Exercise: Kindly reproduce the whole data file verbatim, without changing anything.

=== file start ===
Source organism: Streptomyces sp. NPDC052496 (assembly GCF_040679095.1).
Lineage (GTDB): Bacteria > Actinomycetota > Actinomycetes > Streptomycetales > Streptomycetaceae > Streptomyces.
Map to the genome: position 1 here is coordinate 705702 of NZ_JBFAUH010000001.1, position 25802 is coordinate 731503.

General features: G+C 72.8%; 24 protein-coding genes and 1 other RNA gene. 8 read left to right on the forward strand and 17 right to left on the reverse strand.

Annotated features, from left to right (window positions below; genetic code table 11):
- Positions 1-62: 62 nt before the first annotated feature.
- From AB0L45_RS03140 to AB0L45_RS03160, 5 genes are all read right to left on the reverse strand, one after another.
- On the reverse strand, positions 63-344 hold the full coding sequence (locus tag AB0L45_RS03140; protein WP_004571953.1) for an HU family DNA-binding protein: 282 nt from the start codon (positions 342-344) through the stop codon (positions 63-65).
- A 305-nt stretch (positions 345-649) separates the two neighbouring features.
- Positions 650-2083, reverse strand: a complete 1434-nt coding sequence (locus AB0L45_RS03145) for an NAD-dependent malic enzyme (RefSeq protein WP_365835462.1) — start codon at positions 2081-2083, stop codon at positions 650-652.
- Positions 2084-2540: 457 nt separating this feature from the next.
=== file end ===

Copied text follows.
Source organism: Streptomyces sp. NPDC052496 (assembly GCF_040679095.1).
Lineage (GTDB): Bacteria > Actinomycetota > Actinomycetes > Streptomycetales > Streptomycetaceae > Streptomyces.
Map to the genome: position 1 here is coordinate 705702 of NZ_JBFAUH010000001.1, position 25802 is coordinate 731503.

General features: G+C 72.8%; 24 protein-coding genes and 1 other RNA gene. 8 read left to right on the forward strand and 17 right to left on the reverse strand.

Annotated features, from left to right (window positions below; genetic code table 11):
- Positions 1-62: 62 nt before the first annotated feature.
- From AB0L45_RS03140 to AB0L45_RS03160, 5 genes are all read right to left on the reverse strand, one after another.
- On the reverse strand, positions 63-344 hold the full coding sequence (locus tag AB0L45_RS03140; protein WP_004571953.1) for an HU family DNA-binding protein: 282 nt from the start codon (positions 342-344) through the stop codon (positions 63-65).
- A 305-nt stretch (positions 345-649) separates the two neighbouring features.
- Positions 650-2083, reverse strand: a complete 1434-nt coding sequence (locus AB0L45_RS03145) for an NAD-dependent malic enzyme (RefSeq protein WP_365835462.1) — start codon at positions 2081-2083, stop codon at positions 650-652.
- Positions 2084-2540: 457 nt separating this feature from the next.